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Why You Shouldn't Pay Attention to Hillary Clinton's Massive 2016 Lead Why You Shouldn't Pay Attention to Hillary Clinton's Massive 2016 Lead

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Why You Shouldn't Pay Attention to Hillary Clinton's Massive 2016 Lead

The former secretary of State leads in a field of two candidates two years out. Sound familiar?


(Sean Gardner/Getty Images)

There's a new poll out Thursday morning, and it confirms what Washington pundits have talked about for months and years: Hillary Clinton leads the Democratic field for president in 2016. Duh.

The headline for the Washington Post story on the poll reads, "For 2016, Hillary Clinton has commanding lead over Democrats." What the headline doesn't mention is that her lead is over two other Democrats named in the poll: Vice President Joe Biden and Sen. Elizabeth Warren of Massachusetts. None of the three has confirmed 2016 presidential aspirations.


Of course, Clinton leads the field. She is the most widely talked about "candidate" for president in 2016. But she hasn't announced her candidacy, nor has she set up any committees.

Does this sound familiar?

Gallup took a similar poll around the same time out from the 2008 election, in February 2006. Clinton again led the Democratic field. She led over such eventual noncandidates as John Kerry, Al Gore, Mark Warner, and Russ Feingold. Eventual candidates John Edwards and Joe Biden were also included in the poll, though. Eventual winner Barack Obama was not.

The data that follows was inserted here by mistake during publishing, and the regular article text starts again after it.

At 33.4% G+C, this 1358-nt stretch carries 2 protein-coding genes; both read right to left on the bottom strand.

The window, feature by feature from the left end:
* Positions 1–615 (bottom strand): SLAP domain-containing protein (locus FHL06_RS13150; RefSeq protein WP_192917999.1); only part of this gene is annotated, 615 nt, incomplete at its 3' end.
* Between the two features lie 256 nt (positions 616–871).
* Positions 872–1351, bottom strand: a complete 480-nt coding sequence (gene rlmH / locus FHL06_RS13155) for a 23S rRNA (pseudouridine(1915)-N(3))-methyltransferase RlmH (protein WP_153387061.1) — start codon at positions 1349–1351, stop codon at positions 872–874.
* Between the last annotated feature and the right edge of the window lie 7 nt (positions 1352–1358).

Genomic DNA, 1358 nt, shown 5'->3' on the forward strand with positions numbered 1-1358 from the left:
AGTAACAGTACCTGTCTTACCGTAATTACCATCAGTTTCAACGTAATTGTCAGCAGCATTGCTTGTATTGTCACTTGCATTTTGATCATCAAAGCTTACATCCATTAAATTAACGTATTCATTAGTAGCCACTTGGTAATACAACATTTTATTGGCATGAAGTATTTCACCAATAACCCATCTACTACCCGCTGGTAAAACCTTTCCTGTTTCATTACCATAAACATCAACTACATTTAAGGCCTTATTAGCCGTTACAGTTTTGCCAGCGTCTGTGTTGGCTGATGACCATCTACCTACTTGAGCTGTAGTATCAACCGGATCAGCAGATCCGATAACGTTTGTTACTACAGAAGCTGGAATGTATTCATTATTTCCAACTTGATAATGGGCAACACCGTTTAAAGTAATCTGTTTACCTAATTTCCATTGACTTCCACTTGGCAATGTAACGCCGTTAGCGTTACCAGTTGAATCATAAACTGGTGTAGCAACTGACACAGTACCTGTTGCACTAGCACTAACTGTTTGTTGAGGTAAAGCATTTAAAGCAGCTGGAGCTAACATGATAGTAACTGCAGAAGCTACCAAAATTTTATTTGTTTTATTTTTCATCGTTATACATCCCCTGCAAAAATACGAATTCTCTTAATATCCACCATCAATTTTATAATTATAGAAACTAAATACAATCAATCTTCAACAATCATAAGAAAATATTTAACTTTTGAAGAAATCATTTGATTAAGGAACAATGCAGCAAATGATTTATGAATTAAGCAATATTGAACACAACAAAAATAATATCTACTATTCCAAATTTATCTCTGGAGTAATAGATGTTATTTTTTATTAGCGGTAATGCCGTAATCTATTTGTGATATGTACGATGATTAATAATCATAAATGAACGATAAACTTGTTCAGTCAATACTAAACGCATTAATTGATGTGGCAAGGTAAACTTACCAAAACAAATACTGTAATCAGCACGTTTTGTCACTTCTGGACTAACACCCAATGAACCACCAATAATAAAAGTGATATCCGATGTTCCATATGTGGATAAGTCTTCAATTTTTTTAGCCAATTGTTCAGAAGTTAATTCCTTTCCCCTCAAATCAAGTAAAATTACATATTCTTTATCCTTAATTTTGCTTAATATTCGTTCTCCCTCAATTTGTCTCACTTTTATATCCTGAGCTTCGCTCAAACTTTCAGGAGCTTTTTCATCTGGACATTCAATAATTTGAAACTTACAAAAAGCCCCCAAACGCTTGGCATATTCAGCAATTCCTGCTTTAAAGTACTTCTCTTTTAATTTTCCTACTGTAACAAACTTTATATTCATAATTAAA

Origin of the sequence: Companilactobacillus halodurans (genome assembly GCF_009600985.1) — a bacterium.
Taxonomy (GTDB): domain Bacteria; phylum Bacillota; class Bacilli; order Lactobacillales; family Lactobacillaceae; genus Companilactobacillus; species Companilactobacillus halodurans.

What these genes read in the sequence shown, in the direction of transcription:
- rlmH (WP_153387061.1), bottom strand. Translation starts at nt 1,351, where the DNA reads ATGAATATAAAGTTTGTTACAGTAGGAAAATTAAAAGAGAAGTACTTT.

There is, however, an important difference between the 2006 poll and the one released Thursday: Today, Clinton's lead is much wider. She led her nearest "opponent" in the 2006, Kerry, by 39 percent to 15 percent. In the latest Washington Post/ABC News poll, Clinton leads Biden 73 percent to 12 percent.

And that's partly because there are currently fewer viable candidates in the Democratic field. Who else could run? Beyond the three listed in the poll, one of whom—Warren—has already "endorsed" Clinton for 2016, there aren't many more Democrats out there who seem willing to run just yet. Democratic governors like Maryland's Martin O'Malley, New York's Andrew Cuomo, and Massachusetts' Deval Patrick have not hinted at campaigns, and their potential national appeal is pretty questionable at this point.

There could be other Democrats out there brave enough to stand up against the Clinton Machine, one of whom is former Montana Gov. Brian Schweitzer. But it remains to be seen who else could join the field. And there is only so much time left.

So, we have yet another poll that shows Clinton leading the field. As Guy Cecil, executive director of the Democratic Senatorial Campaign Committee, joked Thursday morning, "I love that old political adage: The only poll that counts is the one three years before the election."


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